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Leather industry and union budget 2010-11
BY V.M. Khaleelur rahman

The budget presented by the hon’ble Finance Minister Mr. Pranab Mukherjee on 26th February 2010 can be considered as “ people friendly “ because he has given relief to individual taxpayers by widening the personal income tax slab as shown below:

Income For males below 65 years For females below 65 years
Old New Old New
Up to Rs. 1,60,000 Nil Nil Nil Nil
Rs. 1,60,000 to Rs. 1,90,000 10% 10% Nil Nil
For both male and female
Old New
Rs.1,90,000 to 3,00,000 10% 10%
Rs. 3,00,000 to Rs. 5,00,000 20% 10%
Rs.5,00,000 to Rs. 8,00,000 30% 20%
Above Rs. 8,00,000 30% 30%


For senior citizens the exemption limit increased from Rs.2,25,000 to Rs.2,40,000

Contributions to Central Government Health Scheme up to Rs.20,000 are exempted from tax. But gift of gold, silver, other precious metals is taxable after 1.6.2010 if it is not from relative, inherited or on marriage. There is also benefit of deduction for investments up to Rs.20,000 in long term infrastructure bonds over and above existing Rs. 1 lakh limit under Section 80C of IT Act for investing in savings like Provident Fund, Mutual Funds, Insurance schemes etc. However there is no relief for the lower income group.

VIT University Chancellor Mr. G. Viswanathan while asking the government to take measures to prevent foreign universities, if permitted in our country, from grabbing faculty from leading institutions, has suggested that incentives be given to teachers to attract talented persons to teaching profession. In his opinion one of the ways for this can be to grant exemption to teachers from paying income tax or impose a lesser tax as in Pakistan where the tax is just 5% for teachers.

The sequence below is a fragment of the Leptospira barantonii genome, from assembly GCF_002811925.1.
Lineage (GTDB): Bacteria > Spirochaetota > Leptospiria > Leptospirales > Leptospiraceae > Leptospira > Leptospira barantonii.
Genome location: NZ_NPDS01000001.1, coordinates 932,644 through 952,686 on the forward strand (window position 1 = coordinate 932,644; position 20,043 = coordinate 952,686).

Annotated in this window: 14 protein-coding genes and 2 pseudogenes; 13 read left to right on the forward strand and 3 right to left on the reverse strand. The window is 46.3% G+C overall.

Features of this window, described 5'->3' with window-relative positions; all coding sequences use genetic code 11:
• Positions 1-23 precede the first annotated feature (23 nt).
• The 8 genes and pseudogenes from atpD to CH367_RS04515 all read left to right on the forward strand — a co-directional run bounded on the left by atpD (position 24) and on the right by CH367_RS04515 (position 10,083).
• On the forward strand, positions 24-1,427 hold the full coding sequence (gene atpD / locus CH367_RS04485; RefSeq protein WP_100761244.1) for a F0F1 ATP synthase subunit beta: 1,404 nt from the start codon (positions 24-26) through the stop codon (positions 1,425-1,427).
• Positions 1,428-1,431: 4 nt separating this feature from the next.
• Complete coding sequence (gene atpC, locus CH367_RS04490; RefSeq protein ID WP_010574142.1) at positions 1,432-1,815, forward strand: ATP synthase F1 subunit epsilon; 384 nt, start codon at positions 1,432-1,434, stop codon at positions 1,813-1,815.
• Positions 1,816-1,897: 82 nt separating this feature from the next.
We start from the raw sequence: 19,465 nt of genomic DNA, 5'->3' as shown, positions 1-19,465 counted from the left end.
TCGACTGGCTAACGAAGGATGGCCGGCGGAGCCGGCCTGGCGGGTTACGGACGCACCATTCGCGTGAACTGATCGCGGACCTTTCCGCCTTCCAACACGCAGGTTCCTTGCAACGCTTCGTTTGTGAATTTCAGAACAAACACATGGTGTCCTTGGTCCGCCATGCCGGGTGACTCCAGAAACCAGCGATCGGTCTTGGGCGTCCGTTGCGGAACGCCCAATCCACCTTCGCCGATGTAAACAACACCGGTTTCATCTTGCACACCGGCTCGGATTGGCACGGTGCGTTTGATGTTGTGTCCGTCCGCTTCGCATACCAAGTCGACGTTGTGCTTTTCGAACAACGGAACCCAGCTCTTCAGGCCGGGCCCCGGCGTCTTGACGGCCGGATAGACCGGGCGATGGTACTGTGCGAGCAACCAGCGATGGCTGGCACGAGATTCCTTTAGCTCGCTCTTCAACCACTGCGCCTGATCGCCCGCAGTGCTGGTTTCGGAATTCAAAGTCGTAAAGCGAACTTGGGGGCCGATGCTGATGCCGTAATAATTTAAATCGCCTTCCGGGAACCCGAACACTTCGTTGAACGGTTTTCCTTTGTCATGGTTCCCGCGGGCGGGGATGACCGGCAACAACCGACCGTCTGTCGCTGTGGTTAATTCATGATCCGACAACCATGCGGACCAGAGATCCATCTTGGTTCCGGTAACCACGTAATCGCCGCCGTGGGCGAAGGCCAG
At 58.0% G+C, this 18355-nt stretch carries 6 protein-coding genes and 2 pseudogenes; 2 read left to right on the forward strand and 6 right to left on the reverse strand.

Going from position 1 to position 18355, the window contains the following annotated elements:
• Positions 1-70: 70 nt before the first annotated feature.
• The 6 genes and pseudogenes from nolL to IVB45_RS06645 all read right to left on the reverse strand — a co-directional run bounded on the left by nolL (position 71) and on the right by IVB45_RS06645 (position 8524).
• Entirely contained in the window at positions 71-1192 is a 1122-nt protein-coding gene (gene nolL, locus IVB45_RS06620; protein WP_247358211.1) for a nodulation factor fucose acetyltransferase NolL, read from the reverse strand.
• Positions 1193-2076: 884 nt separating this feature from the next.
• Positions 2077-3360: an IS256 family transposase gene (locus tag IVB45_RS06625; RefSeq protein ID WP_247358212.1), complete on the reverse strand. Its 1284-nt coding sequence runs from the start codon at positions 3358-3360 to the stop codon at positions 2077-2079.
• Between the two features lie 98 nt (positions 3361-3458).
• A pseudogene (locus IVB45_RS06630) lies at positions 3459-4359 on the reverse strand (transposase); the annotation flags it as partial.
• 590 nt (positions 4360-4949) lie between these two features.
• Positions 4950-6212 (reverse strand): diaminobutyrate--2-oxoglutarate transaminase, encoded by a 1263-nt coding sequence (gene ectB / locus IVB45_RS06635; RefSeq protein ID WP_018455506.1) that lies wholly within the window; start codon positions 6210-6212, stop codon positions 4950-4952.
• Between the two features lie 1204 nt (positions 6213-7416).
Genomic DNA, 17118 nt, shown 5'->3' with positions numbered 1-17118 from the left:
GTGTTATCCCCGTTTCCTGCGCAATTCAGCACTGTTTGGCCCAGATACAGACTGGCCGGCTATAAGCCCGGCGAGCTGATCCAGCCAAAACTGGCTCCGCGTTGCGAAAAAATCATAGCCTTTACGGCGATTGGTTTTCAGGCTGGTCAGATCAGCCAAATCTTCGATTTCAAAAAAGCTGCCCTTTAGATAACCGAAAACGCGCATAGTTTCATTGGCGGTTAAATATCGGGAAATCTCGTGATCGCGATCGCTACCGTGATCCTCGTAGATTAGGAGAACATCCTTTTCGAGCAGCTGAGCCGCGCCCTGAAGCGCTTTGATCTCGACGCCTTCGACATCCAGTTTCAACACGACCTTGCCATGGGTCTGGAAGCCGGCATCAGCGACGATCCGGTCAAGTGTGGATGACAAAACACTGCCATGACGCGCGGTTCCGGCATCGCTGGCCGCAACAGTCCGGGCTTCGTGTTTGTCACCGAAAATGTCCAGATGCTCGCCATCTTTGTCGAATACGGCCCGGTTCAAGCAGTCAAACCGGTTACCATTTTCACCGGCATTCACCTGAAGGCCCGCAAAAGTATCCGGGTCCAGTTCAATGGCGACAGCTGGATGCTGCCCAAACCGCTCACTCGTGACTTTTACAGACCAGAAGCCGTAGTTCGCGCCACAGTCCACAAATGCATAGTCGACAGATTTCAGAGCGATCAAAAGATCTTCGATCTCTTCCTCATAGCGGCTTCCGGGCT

A tanner pointed out that such unexpected but important suggestions are rightly made to improve the conditions of the Indian educational institutions at the present when the proposal for allowing foreign universities in our country is being debated, but there seems to be no such “think tanks” in the leather industry, which is passing through a difficult period, to suggest something necessity for its improvement.


The one-time grant of Rs.200 crore provided in the budget coupled with the Rs.120 crore grant from the Tamil Nadu government is expected to bring much relief to the Tirupur dyers. No doubt it was the urgent need of the time.

Many tanners and exporters say that we should not be carried away by the glitterings we see in the leather fairs. The fact is that the leather and leather products industry is still struggling for survival and unless there is some support in the forms of increased incentives and drawbacks from the government things cannot move well in the industry in production and export. We cannot forget that there are stiff competitions from countries like China and Pakistan in the world market. The leather and leather products manufacturers and exporters are in a dilemma, not knowing what to do and how to proceed further. The small units are the worst sufferers. Many tanners I interviewed told me that the Council for Leather Exports and other associations are not serious in representing the leather industry to the government.